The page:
Biographical Database of NAWSA Suffragists, 1890-1920
Biography of Caroline Stephens Zeigler Huber, 1867-1920
By Renée H. Gould, Collection Development Librarian, Saint Leo University
Caroline Stephens Zeigler was born in June 1867 to George B. Zeigler and Mary A. Stephens Zeigler in the town of Quincy, Florida. She was the great-great-granddaughter of the Revolutionary War captain of the Virginia militia, William Fitzgerald (1750-1818). This relation enabled her to join the Daughters of the American Revolution; she also was active in the United Daughters of the Confederacy. She was educated at Fairmont College, an all female college in Monteagle, Tennessee, and the State Normal School, now known as Salem State University, in Salem, Massachusetts. She was a high school teacher for 5 years.
On January 10, 1893, she married Charles J. Huber. The couple had five children: Vivian Mabel (1894-1983), Inez (1898-?), George Barron (1900-1983), Caroline Elizabeth (1904-1906), and Charles Stephens (1905-1907).
On May 28, 1902, Huber was elected president of the newly reformed organization called the Club of Current Events. This club played a significant role throughout Huber's life and combined reading, discussion of current events, and community outreach. As a teacher, Huber had an interest in school matters such as promoting the compulsory education bill and conducting training for primary school principals. She also helped organize the Ocala High School. Additionally, she had an interest in child labor laws and served as Chairman of Child Labor Committee. That committee was part of the Florida Federation of Woman's Clubs, for which Huber served as 2nd Vice-President. Huber also had an interest in the fire protection law, the pure drug bill, and the Hillsboro Humane Society. These pursuits were highly intertwined with her role with the Club of Current Events, which became the Woman's City Club in the spring of 1913 when, once again, she was the president of the Club. During the 12 years she spent with the club, she did not always serve as the president and had resigned from the organization at least twice, as noted by the Tampa Tribune (January 11, 1903 and December 14, 1913).
In November 1913, the Florida Equal Suffrage Association was formed at a meeting in Orlando; and Huber was elected as its first vice-president (The Ocala Evening Star, November 11, 1913). Details of Huber's term and accomplishments are unknown. However, TheTampa Tribune reported the following on February 3, 1914:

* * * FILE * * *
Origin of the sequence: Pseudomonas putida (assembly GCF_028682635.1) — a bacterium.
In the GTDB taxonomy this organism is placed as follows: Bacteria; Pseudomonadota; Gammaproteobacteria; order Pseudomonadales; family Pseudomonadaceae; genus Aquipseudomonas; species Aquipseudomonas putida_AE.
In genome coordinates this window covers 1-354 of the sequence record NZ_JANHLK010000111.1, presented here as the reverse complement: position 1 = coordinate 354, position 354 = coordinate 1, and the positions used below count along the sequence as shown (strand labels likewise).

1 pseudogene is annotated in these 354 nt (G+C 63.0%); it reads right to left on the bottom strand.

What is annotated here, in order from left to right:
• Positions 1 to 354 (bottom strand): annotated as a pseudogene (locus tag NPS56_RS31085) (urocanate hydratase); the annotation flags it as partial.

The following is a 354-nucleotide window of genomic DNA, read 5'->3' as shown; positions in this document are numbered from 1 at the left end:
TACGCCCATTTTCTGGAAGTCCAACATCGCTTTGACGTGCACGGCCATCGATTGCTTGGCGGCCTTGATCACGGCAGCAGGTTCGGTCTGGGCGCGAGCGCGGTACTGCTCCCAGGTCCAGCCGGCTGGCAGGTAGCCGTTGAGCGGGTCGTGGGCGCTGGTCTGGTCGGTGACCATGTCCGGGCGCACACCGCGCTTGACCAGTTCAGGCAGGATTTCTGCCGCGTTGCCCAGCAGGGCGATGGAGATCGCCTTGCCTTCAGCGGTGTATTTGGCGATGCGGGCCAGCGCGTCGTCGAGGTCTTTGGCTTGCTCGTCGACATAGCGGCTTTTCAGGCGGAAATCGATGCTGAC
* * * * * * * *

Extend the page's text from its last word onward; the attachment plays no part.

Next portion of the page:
"The first stationery that the Equal Suffrage Association has had printed was gotten out by the Tribune. They are planning also as soon as they can to get out a special suffrage edition for Florida and they want if possible to have the work done in Tampa. The articles contributed will be requested from each federated club in the State and prominent club and suffrage leaders all over the country."
Also during her term, she wrote a letter to United States Representative from Florida, Claude L'Engle, concerning why "he did not vote in the Democratic caucus the other night either for or against woman suffrage." (The Miami News, February 13, 1914). He replied that he did not like the circumstances of the meeting but that he did support woman suffrage.
Huber included suffrage within the Woman's City Club. One case, reported in The Tampa Times, on April 15, 1914, said the club "introduced Mrs. Wesley Martin Stoner, as the club's most distinguished member, and who will represent this club and the educational department....Mrs. Stoner then gave a fine talk on Equal Suffrage winning all her listeners... the Woman's City club will entertain at a suffrage tea in honor of Mrs. Stoner, to which all the ladies in the city are invited and to which gentlemen are welcome."
Huber resigned from the Woman's City Club in June of 1914 and moved during summer to Webster, Florida. There she continued her active role within women's clubs by at least participating in the Webster Woman's Club (part of the Florida Federation of Woman's Clubs). During her time with the club she served many roles including president (Tampa Tribune, July 14, 1915).
Huber passed away on May 8, 1920, in Gainesville, Florida, after a short illness. She was buried in Woodlawn Cemetery located in Tampa, Florida.
Photo of Huber from the State Library and Archives of Florida.
"Claude L'Engle for Justice," The Miami News, February 13, 1914, p. 12.
Daughters of the American Revolution. Lineage Book - National Society of the Daughters of the American, Volume 31 (Harrisburg: Telegraph Printing Company, 1910), p. 233, https://play.google.com/store/books/details?id=WXEZAQAAIAAJ&rdid=book-WXEZAQAAIAAJ&rdot=1
Find a Grave, database and images (https://www.findagrave.com), memorial page for Caroline S Huber (1867-9 Mar 1920), Find a Grave Memorial no. 27566892.
Harper, Ida Husted, et al., eds. The History of Woman Suffrage. Vol. VI (1900-1920). N.p.: National American Woman Suffrage Association, 1922, pp. 113, 115. [LINK]
Hewitt, Nancy A. 2001. Southern Discomfort: Women's Activism in Tampa, Florida, 1880s-1920s. Urbana: University of Illinois Press.
"In Memory of Mrs. C. J. Huber," The Tampa Tribune, March 30, 1920.
"Interesting Meeting of City Club," The Tampa Tribune, June 17, 1914, p. 7.
"Organization of Florida Equal Suffrage Association Completed," The Ocala Evening Star, November 11, 1913, p. 6.
"President of Current Events Resigns," The Tampa Tribune, January 11, 1903.
"Seek Girls School," The Tampa Tribune, July 24, 1915, p. 9.
State Library and Archives of Florida. "Caroline Zeigler Huber." Florida Memory. Accessed April 15, 2020. https://www.floridamemory.com/items/show/3436.
"Social Calendar," the Tampa Times, April 15, 1914, p. 7.
"Woman's City Club," The Tampa Tribune, December 14, 1913.
Woman's Who's Who of America, 1914-15. (New York: American Commonwealth Co., 1914.), p. 411, [LINK]